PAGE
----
Wynne spoke about Ontario's - and Hamilton's - history of strategic investment in transportation infrastructure and the great benefits we have enjoyed from it. "We built our selves up by investing in infrastructure."

After noting that the Province has fallen far behind on its infrastructure spending, Wynne stated that her Government is "making up for lost time" through the Moving Ontario plan.

She noted that Hamilton is undergoing a renaissance: "There is so much happening here in Hamilton. You have a lot to be proud of and a lot to be excited about." However, "We can't take our success for granted. The [Greater Toronto and Hamilton Area] needs a modern transportation system to seamlessly connect our communities."

"Today, we need infrastructure that drives Hamilton's economic prosperity in the 21st century knowledge economy."

She emphasized the economic benefits that come from high quality transit investment, concluding, "When Hamilton succeeds, we all succeed."

Then she announced: "The Government of Ontario will be providing up to $1 billion to fund a new light rail line in Hamilton." The announcement was met with sustained applause, after which Wynne said, "I sensed that you were just kind of waiting for that."

After pointing out a young child in the audience, Wynne argued that the investments we make today will benefit future generations. "The point is that government exists to make long-term investments, to look into the future, and to do things that we cannot do on our own."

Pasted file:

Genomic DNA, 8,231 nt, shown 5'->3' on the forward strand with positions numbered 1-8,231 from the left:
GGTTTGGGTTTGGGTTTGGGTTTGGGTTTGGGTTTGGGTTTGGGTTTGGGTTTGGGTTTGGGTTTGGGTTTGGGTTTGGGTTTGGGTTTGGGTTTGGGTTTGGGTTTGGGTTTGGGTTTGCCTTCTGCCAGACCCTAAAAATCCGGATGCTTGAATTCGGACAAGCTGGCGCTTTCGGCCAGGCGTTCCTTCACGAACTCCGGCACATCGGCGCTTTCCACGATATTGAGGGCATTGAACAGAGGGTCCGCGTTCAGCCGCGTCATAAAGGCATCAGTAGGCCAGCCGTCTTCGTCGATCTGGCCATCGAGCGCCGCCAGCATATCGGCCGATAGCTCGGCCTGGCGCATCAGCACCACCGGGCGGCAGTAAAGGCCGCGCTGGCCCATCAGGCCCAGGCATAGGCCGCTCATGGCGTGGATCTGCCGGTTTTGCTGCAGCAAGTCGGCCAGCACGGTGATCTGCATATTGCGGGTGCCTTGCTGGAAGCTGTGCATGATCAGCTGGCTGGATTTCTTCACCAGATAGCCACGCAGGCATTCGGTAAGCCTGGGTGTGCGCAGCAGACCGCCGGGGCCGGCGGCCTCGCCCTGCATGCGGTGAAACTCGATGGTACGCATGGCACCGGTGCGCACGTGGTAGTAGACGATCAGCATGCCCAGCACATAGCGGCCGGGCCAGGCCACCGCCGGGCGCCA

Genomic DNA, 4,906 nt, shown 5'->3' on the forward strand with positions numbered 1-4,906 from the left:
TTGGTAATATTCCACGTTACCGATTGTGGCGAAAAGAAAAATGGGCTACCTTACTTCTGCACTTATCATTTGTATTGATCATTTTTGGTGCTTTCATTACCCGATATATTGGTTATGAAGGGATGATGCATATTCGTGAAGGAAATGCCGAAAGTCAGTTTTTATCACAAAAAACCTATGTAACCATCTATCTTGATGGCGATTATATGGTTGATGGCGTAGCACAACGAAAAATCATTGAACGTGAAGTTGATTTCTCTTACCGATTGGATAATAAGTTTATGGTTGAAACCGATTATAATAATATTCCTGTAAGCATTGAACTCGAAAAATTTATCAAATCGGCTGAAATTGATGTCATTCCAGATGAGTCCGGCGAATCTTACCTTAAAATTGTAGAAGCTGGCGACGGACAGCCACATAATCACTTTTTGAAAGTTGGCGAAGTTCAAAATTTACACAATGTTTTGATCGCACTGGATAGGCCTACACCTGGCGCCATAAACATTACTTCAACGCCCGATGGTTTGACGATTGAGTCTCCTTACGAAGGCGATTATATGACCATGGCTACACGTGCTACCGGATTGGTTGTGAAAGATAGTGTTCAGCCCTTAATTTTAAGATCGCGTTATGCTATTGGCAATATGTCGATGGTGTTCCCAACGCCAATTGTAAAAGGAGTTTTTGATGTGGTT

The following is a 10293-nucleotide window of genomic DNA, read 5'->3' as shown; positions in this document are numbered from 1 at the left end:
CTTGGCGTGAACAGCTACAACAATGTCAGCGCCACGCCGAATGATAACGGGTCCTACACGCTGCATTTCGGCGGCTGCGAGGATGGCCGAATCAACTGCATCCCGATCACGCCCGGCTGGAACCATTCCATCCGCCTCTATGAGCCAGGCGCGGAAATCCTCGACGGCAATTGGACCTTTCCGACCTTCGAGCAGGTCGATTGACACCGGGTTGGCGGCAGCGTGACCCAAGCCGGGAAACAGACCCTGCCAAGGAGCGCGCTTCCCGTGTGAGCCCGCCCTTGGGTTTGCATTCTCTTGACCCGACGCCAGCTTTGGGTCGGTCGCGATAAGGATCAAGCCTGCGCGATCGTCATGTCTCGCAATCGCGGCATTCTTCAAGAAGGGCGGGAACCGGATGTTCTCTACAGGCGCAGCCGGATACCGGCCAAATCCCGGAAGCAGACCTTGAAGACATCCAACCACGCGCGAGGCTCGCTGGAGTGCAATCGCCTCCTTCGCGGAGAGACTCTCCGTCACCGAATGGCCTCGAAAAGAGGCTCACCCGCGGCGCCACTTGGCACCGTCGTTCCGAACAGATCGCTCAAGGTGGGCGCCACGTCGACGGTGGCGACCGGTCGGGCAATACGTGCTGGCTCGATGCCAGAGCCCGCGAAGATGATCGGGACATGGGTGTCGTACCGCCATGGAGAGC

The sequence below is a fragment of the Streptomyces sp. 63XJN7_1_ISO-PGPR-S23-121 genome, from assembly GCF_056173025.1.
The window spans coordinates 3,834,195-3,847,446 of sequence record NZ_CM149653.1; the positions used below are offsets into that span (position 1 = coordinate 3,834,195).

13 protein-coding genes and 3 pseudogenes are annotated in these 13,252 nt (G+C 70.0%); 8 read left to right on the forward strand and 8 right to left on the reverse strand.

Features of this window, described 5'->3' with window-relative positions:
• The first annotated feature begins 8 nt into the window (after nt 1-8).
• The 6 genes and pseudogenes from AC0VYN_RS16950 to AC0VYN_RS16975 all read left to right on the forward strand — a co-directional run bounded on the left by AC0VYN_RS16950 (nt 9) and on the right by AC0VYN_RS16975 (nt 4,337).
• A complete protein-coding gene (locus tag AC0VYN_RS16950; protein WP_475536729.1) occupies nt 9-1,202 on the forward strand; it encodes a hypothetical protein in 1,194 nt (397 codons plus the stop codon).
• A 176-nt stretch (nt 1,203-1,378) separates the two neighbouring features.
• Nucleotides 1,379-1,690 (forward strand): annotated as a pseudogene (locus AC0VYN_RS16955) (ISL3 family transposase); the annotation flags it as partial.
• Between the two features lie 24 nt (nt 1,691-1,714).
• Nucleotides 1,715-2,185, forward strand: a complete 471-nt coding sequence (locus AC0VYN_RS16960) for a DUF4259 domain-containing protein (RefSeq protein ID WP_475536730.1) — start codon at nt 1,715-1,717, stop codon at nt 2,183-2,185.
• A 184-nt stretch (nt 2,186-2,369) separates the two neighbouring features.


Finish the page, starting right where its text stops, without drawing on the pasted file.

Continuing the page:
Del Duca: Determination to Make the Right Decisions

Next, Transport Minister Steven Del Duca credited the Premier's "determination to make the right decisions" and reiterated the position, "Ontarians want us to put progress ahead of politics."

Del Duca drew laughter and applause, saying, "The Hamilton L RT - yes, I said 'L' - will be a critical link" connecting Hamiltonians to each other and to the greater region.

He added that the LRT line to Queenston is only a first phase and that it will extend "ultimately to Eastgate Square".

He noted that large infrastructure projects "take time" and "can be disruptive, but imagine the change when we get it completed."

McCuaig: Build Excitement

Metrolinx CEO Bruce McCuaig stated that Metrolinx will continue to work with the City to finalize the details of the LRT construction and "work with the community to build excitement" about the project.

He said, "We believe strongly in the benefits of the Hamilton LRT project and the increases to GO train service."

"I look forward to delivering new services to this city."

McMeekin: Credits LRT Supporters

Minister Ted McMeekin, MPP for Ancaster-Dundas-Flamborough-Westdale, came on stage chanelling Mr. Rogers. "It's a beautiful day in the neighbourhood."

Minister Ted McMeekin
Minister Ted McMeekin

Calling the announcement "a truly historic moment for our community," McMeekin praised Premier Wynne and Minister Del Duca, who "listened to the people of Hamilton, carefully."

He also gave credit to the many LRT supporters in Hamilton, including former Councillor Brian McHattie, the volunteers of Hamilton Light Rail, who have advocated for years for LRT in Hamilton, and "each of the folks who sent me the 20,000 tweets over the past four years."